Millwall Football Club’s infamous fans race on to pitch at The Den, towards the AFC Bournemouth fans among whom I’m stood. One fan slides on his belly across the goal line into the back of the net, hundreds of others posture and gesticulate threateningly; a thin, fluorescent police line holds them at bay. I’d never been to South Bermondsey, the home of Millwall FC, until this week and today was my second visit in seven days. On my earlier visit, my inaugural trip took me deep into Millwall territory to meet a 40-year fixture of the photographic industry.

On the day of a London tube strike, I double the estimated time it would take me to get to Rotherhithe; the time it takes is actually quicker than it would be on a non-strike day. The spring sunshine is blazing as I board the 381 bus towards my final destination; geese flying in formation in the 20ºC heat point the way. Arriving early, I sit on the South Bank of the Thames and gaze northwards; planes rise and fall towards City Airport, a sea rescue helicopter choppers past, Thames ferries chug their passengers west and discarded plastic bottles, forks and yoghurt pots bob about in the wash from a speeding river police boat.

Heaving back the heavy door I present myself to the two ladies at the residential reception and request today’s company. “He’s a doctor,” suggests lady left; “No, a professor.” suggests lady right. While I wait, they mention they are Millwall FC fans; I ask them where away fans could get a drink near the ground for Saturday’s match. They advise not to drink anywhere near the ground, or to wear team colours, or to look anyone directly in the eye. I begin to hope AFC Bournemouth lose on Saturday to secure Millwall’s survival in the Championship, the second tier of English football. As we continue to pass pleasantries, the Derby University honorary professor, Birmingham University honorary doctor and all round film-maker and photographer Brian Griffin appears.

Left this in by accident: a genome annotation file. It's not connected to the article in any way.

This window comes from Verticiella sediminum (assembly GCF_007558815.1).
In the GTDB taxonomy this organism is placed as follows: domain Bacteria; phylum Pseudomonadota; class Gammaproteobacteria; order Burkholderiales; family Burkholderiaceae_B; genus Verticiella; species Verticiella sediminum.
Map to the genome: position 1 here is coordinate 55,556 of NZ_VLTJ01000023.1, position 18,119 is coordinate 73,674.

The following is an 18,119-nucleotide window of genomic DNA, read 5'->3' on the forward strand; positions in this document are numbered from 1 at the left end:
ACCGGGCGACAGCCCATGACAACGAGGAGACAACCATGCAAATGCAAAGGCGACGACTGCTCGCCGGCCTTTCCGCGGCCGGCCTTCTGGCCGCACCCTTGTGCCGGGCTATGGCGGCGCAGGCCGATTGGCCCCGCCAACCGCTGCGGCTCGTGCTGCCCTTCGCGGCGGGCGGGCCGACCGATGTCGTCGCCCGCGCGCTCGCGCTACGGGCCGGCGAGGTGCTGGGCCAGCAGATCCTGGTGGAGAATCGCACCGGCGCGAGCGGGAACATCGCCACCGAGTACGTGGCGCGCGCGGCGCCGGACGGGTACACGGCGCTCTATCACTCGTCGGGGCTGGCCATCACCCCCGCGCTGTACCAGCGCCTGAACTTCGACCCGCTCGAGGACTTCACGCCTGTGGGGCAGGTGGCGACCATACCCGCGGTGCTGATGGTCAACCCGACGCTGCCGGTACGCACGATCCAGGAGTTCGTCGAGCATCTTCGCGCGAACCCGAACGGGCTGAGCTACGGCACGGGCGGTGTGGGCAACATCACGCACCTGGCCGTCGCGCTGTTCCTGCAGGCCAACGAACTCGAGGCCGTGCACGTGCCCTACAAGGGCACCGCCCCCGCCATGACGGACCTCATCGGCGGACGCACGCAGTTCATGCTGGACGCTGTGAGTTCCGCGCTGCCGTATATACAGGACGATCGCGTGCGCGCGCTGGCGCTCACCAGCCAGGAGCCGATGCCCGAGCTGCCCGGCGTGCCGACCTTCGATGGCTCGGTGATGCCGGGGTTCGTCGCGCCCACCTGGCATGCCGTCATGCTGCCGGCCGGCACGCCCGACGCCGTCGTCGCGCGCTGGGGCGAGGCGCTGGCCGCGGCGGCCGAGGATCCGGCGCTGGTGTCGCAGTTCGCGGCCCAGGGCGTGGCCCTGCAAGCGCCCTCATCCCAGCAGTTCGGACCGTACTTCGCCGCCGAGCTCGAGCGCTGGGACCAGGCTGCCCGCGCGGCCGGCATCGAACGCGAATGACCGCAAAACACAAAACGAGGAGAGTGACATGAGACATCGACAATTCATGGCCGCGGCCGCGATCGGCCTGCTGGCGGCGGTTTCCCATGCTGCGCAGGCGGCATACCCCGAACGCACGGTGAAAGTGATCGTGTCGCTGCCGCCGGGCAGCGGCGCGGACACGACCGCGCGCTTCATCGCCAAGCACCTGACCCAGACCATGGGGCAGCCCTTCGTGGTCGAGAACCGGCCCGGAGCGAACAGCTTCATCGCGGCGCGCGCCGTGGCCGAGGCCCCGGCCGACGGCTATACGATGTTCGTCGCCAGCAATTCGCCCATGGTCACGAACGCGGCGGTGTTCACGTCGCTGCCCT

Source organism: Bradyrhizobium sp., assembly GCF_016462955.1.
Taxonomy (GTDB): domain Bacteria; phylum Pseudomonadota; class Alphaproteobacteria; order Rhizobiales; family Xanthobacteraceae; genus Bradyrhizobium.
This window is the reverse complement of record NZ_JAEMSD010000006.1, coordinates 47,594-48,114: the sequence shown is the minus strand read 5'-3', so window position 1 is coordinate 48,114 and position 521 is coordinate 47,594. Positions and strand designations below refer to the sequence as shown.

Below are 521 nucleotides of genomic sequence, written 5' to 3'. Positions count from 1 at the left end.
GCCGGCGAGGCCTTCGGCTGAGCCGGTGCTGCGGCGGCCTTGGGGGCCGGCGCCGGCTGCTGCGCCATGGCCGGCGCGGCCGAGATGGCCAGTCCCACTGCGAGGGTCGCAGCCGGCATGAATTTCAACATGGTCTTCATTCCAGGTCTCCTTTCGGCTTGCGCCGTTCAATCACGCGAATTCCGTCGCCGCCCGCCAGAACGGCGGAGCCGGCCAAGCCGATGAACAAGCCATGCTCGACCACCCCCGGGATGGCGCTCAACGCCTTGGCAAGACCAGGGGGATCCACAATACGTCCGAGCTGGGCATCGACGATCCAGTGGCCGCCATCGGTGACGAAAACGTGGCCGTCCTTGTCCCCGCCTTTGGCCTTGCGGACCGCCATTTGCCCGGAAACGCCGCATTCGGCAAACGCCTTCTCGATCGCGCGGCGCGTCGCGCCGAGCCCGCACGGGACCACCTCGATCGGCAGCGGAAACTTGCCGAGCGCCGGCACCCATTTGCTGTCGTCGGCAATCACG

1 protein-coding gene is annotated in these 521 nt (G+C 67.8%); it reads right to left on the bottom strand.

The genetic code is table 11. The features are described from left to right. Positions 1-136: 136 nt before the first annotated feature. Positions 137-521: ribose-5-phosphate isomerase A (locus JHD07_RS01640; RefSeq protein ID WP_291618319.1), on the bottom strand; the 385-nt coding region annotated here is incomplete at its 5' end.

When Griffin moved to Rotherhithe, knackered wire fencing wrapped around weed-scattered scrubland and thick barbed wire fenced in gnarling Doberman breed dogs here. As we walk briskly towards the Piccalilli Caff at Surrey Docks Farm, past private roads protected by thick iron gates, a succession of fragrant cotton-clad nannies push by and well turned out joggers jostle the blossom from trees.

Griffin couldn’t speak ‘proper’ English until he was around 12 years old, relaying his childhood needs in the dialect of the Black Country, the colloquial name given to the traditional coal-mining region of the Midlands just outside of Birmingham. The dialect is still noticeable as he puts in an order for fishcakes with poached eggs, hollandaise sauce and a Limonata fizzy lemon drink which he decants into a glass, flipping in a straw. Despite the dialect disadvantage, Griffin managed to pass the 11 plus exam and secure a place at grammar school, where he rose to captain the school chess team, an early example of mastering a skill in black and white.

Photo Courtesy of ©Gareth Tibbles

As I sip my Tea Pig mint tea and try not to speckle Griffin with my pulled pork ragu tagliatelle, he explains that in 1969 he turned his back on a promising career as a Nuclear Power Station Pipework Engineering Estimator (on the cooling water section) to study photography at Manchester Polytechnic (MP). It was here he met Martin Parr (MP), his good friend and best man at his first wedding. Griffin suggests that from his time at MP, MP and himself were the only two that really made it as photographers, two-and-a-half if you include Daniel Meadows, but he went in to teaching, so that doesn’t really count, does it?